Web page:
Paul le Taiwanais to Burkinabe: Friendship is above politics

In this photo taken Wednesday, May 11, 2016 women wait to fetch water in the Nagrin neigborhood of Ouagadougou, Burkina Faso. Across Burkina Faso’s capital, even the wealthiest neighborhoods, typically spared from such shortages, are suffering without water amid an unprecedented heat wave. (AP Photo/Theo Renault)

Paris, June 3 (CNA) Although Paul is a common name in the West, for many in French-speaking Burkina Faso mention of “Paul le Taiwanais (Taiwanese Paul)” brings to mind Paul Teng (滕春祐) who helped build the CHU-Blaise Compaore hospital in Ouagadougou, the African country’s capital and largest city.

Teng is preparing to return Taiwan after the medical aid project in which he was involved, one of Taiwan’s cooperation programs with Burkina Faso, was stopped following the severing of diplomatic ties between the two countries late last month.

China’s Foreign Minister Wang Yi, right, and Burkina Faso Foreign Minister Alpha Barry attend a signing ceremony establishing diplomatic relations between the two countries in Beijing Saturday, May 26, 2018. (Thomas Peter/Pool Photo via AP)

The 56-year-old special aide to the superintendent of Puli Christian Hospital in Nantou County, central Taiwan, flew to Burkina Faso in May 2009 on a mission to assist with the establishment of the CHU-BC hospital.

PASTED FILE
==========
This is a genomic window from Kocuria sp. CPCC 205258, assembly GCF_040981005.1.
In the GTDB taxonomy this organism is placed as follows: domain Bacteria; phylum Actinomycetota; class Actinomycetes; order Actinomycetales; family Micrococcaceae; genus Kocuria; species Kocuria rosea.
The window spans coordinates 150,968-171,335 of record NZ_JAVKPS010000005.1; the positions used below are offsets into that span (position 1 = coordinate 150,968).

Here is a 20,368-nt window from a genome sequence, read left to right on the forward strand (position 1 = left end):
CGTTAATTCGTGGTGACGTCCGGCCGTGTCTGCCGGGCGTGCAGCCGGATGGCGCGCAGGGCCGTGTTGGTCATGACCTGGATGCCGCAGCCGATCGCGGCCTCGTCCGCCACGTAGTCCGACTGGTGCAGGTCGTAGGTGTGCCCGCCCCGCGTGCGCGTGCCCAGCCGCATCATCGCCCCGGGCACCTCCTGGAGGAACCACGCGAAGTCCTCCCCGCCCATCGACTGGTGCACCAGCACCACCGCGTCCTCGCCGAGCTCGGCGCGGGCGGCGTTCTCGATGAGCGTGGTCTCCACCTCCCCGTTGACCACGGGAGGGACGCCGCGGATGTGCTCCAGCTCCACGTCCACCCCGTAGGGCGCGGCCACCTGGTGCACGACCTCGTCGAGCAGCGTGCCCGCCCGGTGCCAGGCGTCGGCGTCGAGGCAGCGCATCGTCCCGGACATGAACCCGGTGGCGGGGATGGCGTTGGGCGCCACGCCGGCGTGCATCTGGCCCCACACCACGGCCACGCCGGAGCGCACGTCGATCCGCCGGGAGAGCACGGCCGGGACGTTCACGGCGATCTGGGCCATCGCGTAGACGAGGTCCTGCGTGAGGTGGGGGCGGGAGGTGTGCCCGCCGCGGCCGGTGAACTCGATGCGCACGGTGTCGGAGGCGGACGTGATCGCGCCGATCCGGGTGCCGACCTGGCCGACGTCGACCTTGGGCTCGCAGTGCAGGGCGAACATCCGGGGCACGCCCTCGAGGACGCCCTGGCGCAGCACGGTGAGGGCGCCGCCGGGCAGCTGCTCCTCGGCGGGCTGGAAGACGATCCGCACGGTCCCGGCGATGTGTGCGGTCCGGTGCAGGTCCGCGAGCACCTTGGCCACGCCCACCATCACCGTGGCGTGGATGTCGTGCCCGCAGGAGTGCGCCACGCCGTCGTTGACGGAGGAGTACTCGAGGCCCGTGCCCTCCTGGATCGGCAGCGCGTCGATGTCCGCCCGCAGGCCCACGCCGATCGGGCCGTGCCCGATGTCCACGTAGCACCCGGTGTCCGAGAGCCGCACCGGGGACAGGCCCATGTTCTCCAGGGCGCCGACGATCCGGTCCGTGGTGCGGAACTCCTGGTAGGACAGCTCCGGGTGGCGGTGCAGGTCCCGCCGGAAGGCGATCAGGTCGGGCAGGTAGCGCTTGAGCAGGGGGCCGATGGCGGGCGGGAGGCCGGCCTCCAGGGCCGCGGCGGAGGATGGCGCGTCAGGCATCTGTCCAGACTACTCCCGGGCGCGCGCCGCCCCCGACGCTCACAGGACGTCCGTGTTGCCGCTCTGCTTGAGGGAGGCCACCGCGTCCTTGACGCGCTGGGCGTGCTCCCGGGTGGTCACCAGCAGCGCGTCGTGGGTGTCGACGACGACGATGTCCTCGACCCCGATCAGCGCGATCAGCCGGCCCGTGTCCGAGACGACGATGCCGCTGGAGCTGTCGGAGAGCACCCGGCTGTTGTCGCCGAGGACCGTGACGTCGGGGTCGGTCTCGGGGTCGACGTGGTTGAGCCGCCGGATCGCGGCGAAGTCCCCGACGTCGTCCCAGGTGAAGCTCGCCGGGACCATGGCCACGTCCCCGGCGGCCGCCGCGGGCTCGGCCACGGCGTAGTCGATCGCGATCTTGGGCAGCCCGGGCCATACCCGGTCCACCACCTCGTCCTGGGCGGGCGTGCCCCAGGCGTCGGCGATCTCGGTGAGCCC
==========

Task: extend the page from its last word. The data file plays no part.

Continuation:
In a telephone interview, Teng told CNA that he expected to stay in the country for two years at the most. However, after the hospital was built he stayed on to help establish a data management system, then other things needed doing.

In the blink of an eye he had been in Burkina Faso nine years, Teng said, adding that in February this year he watched as the hospital opened its new dialysis center.

The hospital has been described by the locals as bright, clean and good at serving the public, Teng said, but some regard it as “a Taiwanese hospital.” “I always tell them it’s your hospital, we (Taiwanese) only came to help,” he said.

Recalling the day when Burkina Faso severed diplomatic ties with the Republic of China (Taiwan) on May 24, Teng said the head of CHU-BC hospital anxiously sought him out and wrote to Puli Christian Hospital, hoping the two sides could find some way to continue working together.

His Burkinabe friends and employees all felt sorry about what happened, but he reassured them that “politics is politics, friends are friends, and friendship is far more important than politics.”

Some local people do not want Taiwan to leave and they have even launched a campaign in the hope that President Roch Marc Christian Kobore will be replaced at the next election and Taiwan will return, Teng said.

Teng is set to leave Burkina Faso in two weeks. To people and patients in that country, he wishes wholeheartedly that their medical need will be fully met someday in the future, he said.

(By Emmanuelle Tseng and Elizabeth Hsu)